- The male dies.
- Within about 5 days, the female lays up to 600 eggs in a cotton-like pouch.
- After laying her eggs, the female dies.
- Nymphs, called “crawlers,” emerge in 1 to 2 weeks. These crawlers creep slowly to one spot where they feed until maturity.
- These nymphs go through several stages as they mature, and are fully mature after 6 to 10 weeks.
How did I get mealybugs on my plants?
A mealybug problem often surprises gardeners because it seems to occur mysteriously. The pests often come into a garden via plants from a nursery. After sneaking in on the undersides of leaves, petals, and protected areas at the base of plants, they can multiply unnoticed for some time. Be aware that mealybugs are attracted to warmth and moisture, so they might gravitate toward overwatered plants. In small numbers, mealybugs can’t do too much damage, but it’s nevertheless best to keep an eye out for signs of these critters and battle them right away.
How to Get Rid of Mealybugs: 5 Steps to Take Now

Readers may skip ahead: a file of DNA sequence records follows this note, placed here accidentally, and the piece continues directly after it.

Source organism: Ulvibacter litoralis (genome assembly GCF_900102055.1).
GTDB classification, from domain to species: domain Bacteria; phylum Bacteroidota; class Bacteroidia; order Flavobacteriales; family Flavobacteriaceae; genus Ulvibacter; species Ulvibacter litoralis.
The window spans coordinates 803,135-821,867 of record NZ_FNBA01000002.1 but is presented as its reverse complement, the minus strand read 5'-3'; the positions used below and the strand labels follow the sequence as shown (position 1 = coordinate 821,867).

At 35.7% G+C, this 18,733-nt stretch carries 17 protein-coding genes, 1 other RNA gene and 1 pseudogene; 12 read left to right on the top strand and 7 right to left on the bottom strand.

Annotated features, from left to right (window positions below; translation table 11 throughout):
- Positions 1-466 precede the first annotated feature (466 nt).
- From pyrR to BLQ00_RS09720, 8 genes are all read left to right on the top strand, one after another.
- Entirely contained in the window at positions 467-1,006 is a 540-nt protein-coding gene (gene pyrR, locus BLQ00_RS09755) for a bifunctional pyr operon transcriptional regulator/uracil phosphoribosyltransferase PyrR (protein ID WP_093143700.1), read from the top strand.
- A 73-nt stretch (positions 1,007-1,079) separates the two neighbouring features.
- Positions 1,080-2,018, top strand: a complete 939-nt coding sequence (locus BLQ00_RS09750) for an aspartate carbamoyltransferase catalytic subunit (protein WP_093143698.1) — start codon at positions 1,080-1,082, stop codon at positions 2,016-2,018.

You need to take swift action as soon as you discover that your plants are hosting these pests. Try the following methods to make short work of banishing mealybugs. “They take vigilance,” says Richards. She adds that gardeners might think they’ve gotten rid of all the bugs, when in fact some remain.
While you can certainly do your best to get rid of an outdoor infestation, says Richards, you might find that “you almost have to completely remove an outdoor plant because it’s very difficult to get rid of an entire population” of mealybugs.
1. Remove mealybugs manually.
Start the eradication process by removing mealybugs manually.
- If you have just a few of the bugs on your plants, pick them off with your fingers—they don’t bite or carry diseases.
- For mealybugs on potted plants, a drop of isopropyl alcohol on a cotton swab will help penetrate the wax on the bugs’ bodies to remove them more easily. (Spot-test on a small part of the plant ahead of time to make sure it won’t cause leaf burn.)